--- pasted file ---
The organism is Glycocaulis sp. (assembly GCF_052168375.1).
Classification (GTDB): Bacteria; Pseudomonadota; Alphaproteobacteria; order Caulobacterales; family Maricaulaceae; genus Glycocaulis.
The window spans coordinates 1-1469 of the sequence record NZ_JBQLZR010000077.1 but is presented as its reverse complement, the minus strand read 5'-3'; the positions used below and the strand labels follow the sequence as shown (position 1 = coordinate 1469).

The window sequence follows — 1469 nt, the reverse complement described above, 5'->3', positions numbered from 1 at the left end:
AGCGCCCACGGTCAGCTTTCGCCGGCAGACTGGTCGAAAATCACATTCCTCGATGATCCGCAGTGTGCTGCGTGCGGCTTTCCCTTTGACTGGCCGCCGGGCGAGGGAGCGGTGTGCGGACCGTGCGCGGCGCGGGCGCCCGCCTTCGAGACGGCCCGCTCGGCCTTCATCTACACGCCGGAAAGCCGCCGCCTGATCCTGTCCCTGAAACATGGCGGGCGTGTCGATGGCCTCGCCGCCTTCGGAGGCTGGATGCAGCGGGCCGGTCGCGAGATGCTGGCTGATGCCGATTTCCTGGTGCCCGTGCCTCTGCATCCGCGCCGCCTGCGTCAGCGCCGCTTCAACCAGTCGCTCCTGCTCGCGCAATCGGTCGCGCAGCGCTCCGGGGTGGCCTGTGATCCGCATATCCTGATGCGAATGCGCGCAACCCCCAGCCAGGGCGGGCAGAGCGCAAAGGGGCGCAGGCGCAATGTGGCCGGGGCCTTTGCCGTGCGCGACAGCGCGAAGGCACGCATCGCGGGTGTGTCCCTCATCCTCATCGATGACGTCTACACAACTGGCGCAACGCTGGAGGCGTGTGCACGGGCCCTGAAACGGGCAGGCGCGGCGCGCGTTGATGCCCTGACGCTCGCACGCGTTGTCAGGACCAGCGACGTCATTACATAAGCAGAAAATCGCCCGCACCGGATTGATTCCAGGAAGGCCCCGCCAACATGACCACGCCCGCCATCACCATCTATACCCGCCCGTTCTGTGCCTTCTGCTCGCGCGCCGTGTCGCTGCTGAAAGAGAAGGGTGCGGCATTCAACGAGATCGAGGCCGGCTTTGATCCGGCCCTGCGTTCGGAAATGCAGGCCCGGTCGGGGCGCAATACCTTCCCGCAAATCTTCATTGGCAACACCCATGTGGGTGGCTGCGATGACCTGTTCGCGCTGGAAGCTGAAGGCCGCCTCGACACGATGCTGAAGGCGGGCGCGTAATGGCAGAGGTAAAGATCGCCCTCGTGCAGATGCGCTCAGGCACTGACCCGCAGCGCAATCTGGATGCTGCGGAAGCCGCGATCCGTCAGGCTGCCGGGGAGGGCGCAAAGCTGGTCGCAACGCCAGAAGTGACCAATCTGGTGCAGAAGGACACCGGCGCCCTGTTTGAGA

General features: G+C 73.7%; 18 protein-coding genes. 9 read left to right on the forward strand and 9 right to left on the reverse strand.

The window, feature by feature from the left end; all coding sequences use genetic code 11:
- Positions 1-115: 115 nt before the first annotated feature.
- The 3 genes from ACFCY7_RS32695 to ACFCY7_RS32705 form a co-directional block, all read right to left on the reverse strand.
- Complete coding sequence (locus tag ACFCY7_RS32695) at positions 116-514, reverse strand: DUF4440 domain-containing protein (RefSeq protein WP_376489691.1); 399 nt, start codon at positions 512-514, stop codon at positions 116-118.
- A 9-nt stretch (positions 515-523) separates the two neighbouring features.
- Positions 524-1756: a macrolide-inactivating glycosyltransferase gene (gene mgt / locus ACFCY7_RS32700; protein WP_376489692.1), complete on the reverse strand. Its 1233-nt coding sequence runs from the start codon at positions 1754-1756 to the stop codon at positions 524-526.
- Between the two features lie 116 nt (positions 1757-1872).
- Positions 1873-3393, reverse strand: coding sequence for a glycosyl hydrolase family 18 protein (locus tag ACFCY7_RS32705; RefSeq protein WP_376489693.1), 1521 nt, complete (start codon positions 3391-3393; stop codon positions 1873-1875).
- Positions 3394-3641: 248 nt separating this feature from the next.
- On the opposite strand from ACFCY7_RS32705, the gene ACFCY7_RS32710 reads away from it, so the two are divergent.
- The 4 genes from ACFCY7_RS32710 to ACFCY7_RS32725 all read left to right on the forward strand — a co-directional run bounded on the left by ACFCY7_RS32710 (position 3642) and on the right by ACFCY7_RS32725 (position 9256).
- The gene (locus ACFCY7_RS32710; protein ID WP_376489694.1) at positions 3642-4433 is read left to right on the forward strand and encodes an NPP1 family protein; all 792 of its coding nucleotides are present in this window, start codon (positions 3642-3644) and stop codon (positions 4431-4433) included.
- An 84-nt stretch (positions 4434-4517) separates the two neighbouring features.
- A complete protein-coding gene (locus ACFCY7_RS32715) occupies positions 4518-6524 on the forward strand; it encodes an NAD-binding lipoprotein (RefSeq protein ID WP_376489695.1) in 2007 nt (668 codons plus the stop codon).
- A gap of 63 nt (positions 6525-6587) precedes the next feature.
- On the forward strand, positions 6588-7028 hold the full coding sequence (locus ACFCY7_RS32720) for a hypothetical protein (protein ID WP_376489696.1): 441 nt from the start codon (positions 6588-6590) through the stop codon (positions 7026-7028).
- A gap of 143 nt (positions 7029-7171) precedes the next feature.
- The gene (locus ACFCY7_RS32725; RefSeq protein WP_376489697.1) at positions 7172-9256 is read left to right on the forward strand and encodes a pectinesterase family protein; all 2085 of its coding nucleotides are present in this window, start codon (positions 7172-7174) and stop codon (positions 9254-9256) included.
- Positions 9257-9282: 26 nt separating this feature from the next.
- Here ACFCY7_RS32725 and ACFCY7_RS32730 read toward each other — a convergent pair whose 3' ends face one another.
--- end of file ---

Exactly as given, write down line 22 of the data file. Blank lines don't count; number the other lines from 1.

- On the forward strand, positions 6588-7028 hold the full coding sequence (locus ACFCY7_RS32720) for a hypothetical protein (protein ID WP_376489696.1): 441 nt from the start codon (positions 6588-6590) through the stop codon (positions 7026-7028).